From Columbiana County Drug Task Force Director Brian McLaughlin:
A drug bust from the time a tip reaches his offices until it reaches the courts could be a year, not the 30 minutes shown on a typical television crime show.
- Tips generally are received from "our eyes and ears on the street" - residents who are living in the areas where the drug problems exist. The tip-off is high levels of traffic that stay for short periods of time. Tips are kept confidential.
- Once tips are received, the drug task force develops a confidential informant who is "able to pave the way for us to get inside and make a controlled buy."
- A search warrant is generally sought from the court. This entails gathering all the intelligence and surveillance information collected concerning the residence and presenting it to the judge. Enough probable cause must be presented before a search warrant will be granted by the judge.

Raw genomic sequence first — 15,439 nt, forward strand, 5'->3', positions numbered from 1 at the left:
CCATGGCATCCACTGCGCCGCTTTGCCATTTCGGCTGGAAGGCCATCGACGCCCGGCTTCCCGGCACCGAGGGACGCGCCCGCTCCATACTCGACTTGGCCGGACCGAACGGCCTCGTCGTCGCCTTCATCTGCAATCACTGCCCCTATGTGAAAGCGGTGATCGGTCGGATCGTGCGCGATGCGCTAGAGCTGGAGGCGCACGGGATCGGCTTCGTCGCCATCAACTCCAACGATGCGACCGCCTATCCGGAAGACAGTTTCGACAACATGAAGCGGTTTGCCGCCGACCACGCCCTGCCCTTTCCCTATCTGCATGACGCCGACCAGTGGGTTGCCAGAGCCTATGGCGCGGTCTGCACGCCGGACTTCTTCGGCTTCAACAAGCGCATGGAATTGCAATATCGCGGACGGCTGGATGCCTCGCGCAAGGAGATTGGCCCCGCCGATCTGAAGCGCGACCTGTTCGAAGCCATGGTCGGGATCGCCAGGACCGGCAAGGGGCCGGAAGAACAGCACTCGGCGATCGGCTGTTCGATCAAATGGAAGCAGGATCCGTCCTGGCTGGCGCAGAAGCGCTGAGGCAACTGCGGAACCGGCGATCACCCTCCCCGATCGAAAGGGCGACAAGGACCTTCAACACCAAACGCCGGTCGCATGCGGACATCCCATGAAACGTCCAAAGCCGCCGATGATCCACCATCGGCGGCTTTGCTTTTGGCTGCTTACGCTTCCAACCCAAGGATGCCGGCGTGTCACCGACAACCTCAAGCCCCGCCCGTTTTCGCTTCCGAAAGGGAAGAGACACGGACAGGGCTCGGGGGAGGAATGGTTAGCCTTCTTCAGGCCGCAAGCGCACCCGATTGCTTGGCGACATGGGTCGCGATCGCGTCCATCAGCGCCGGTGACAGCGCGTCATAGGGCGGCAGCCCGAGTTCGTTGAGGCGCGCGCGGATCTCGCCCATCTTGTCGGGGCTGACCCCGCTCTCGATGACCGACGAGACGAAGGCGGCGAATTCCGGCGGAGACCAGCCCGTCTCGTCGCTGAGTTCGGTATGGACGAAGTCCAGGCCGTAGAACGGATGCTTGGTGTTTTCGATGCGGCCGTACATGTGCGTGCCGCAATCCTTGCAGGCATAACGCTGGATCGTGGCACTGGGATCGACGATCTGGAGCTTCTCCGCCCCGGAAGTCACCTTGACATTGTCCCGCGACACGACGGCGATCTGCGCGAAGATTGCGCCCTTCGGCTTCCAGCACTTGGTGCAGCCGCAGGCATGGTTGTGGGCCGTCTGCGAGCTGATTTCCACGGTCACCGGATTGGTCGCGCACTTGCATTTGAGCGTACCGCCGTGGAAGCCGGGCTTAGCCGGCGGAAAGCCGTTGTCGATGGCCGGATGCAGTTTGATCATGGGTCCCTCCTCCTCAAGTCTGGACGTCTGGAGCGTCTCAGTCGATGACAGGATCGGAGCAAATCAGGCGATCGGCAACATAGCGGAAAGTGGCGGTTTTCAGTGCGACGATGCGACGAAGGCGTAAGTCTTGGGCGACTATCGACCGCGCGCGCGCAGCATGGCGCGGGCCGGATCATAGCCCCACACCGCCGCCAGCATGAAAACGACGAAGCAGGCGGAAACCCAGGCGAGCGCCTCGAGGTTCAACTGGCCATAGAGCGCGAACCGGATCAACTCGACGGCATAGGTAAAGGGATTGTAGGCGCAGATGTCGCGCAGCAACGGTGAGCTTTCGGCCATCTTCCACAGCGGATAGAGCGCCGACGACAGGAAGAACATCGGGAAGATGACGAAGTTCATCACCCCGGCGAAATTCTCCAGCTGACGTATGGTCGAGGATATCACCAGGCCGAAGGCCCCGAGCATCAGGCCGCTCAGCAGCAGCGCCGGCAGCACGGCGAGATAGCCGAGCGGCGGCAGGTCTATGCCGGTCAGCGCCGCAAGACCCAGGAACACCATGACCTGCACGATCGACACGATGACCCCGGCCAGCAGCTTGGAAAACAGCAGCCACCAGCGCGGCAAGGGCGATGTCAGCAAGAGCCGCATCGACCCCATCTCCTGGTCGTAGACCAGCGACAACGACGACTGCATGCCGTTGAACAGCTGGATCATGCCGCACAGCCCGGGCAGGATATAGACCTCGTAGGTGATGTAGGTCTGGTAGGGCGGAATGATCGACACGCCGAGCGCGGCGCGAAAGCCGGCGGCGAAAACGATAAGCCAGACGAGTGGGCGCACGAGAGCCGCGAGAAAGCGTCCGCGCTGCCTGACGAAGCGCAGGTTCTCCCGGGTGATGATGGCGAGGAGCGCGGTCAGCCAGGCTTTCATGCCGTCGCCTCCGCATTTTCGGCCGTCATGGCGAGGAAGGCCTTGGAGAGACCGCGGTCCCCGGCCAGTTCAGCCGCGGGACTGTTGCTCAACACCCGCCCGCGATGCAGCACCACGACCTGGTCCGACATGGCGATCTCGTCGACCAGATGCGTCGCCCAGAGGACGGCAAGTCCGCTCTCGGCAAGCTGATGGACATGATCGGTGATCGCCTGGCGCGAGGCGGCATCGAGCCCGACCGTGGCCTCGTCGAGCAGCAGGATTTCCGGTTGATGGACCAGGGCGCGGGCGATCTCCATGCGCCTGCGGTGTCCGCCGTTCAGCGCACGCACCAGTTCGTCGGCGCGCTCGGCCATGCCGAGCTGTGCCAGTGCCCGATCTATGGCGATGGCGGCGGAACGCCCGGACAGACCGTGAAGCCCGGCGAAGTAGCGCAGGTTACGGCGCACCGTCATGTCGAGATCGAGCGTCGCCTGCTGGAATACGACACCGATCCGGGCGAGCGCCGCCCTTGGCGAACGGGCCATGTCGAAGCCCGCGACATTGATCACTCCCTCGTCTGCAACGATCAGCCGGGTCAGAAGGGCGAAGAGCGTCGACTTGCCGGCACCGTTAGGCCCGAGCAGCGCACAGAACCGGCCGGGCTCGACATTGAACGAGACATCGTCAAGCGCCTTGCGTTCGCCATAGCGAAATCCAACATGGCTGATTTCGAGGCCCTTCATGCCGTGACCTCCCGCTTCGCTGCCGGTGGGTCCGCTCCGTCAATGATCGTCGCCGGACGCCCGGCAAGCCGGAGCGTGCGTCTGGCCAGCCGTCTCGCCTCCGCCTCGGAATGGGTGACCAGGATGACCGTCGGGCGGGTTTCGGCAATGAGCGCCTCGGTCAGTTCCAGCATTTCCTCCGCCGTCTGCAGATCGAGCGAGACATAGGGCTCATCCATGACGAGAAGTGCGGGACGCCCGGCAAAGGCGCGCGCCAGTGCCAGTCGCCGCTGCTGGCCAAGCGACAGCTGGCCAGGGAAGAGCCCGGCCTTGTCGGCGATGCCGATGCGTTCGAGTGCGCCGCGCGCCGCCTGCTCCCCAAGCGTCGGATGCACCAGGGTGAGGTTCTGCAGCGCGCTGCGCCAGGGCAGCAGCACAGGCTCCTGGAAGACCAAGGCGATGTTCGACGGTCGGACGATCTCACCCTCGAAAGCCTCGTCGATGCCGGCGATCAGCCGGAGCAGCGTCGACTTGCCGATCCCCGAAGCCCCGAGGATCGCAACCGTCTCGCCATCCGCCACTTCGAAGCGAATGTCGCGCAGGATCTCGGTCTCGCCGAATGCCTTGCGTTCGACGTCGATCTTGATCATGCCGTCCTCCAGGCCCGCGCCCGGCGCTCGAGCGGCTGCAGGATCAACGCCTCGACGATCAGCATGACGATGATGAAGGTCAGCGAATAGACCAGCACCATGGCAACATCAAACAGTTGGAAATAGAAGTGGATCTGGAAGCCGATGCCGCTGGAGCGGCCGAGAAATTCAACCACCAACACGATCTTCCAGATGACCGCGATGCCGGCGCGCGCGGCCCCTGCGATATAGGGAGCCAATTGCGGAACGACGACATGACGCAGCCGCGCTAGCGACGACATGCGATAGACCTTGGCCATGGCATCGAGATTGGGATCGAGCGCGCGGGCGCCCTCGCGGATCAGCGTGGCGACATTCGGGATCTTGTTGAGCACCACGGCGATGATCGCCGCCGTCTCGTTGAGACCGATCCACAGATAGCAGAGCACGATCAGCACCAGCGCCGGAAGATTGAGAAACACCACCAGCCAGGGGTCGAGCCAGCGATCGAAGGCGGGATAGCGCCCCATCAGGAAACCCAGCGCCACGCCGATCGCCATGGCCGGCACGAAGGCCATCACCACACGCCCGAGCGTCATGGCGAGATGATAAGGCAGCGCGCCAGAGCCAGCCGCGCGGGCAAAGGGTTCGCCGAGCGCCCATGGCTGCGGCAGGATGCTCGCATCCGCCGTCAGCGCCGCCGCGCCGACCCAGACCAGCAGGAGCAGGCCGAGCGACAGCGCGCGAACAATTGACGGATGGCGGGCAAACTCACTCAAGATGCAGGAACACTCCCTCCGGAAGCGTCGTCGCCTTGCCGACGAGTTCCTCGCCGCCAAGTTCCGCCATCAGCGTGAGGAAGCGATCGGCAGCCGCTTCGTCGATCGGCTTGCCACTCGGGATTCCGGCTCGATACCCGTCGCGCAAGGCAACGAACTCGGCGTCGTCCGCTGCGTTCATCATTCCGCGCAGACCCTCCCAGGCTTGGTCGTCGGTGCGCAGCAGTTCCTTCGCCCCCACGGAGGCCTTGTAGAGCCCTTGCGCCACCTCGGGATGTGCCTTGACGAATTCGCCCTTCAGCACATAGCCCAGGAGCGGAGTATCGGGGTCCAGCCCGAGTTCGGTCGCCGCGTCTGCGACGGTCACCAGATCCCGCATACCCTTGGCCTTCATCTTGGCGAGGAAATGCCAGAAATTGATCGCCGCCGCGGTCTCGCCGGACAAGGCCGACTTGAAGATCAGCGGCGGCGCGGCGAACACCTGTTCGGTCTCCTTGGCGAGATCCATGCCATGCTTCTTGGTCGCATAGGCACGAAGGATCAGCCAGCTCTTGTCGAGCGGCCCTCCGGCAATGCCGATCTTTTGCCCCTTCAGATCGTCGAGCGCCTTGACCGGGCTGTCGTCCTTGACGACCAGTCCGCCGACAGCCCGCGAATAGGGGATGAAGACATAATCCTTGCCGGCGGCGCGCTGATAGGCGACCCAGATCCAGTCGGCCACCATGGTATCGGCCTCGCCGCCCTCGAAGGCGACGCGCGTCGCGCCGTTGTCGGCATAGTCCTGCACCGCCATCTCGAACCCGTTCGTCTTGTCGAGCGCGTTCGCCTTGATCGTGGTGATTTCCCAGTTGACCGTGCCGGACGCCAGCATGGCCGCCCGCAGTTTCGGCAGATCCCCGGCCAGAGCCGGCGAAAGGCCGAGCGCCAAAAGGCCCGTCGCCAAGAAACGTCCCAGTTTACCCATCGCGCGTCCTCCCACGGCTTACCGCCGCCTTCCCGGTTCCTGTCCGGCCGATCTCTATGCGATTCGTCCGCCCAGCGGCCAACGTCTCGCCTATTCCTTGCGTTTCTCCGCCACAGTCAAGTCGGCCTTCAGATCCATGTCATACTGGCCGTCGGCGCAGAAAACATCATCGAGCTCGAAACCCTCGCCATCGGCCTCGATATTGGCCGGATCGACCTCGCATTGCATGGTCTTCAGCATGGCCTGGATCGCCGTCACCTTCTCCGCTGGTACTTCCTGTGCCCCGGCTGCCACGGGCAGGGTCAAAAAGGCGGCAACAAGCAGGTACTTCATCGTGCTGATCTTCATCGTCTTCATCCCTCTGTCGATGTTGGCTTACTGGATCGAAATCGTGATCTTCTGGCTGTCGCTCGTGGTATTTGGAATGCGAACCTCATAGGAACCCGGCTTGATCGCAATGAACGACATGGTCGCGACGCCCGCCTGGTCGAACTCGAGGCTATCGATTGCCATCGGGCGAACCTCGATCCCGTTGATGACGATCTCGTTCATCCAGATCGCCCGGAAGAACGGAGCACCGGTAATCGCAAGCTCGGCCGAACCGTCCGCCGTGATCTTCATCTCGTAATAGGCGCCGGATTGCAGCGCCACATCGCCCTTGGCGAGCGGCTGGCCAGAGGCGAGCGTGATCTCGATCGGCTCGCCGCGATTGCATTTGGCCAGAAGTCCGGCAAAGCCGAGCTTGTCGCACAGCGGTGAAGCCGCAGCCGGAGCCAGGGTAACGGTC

- Armed with the search warrant, law enforcement officers go to the suspect residence unannounced, knock and announce their presence. If there is no answer, they breach the door and enter.
- Once inside, officers begin searching the residence for items outlined in the search warrant, which covers all drugs. "Odds are, if we come across stolen goods, we have to get a second search warrant," McLaughlin noted.
- Drugs and drug paraphernalia are documented and confiscated as evidence.
- Drug arrests are sometimes made during execution of the search warrant but not often because lab results cannot always be available in time to meet court appearance time limits. Arrests during search warrant executions are more often for such offenses as having firearms on the premises.
- Evidence is sent to the state Bureau of Criminal Investigation, the investigative arm of the attorney general's office.
- All evidence is presented to the grand jury for possible indictments.
- Time frame from tip to trial varies, but typically eight to 12 months and the court process takes about 12 months.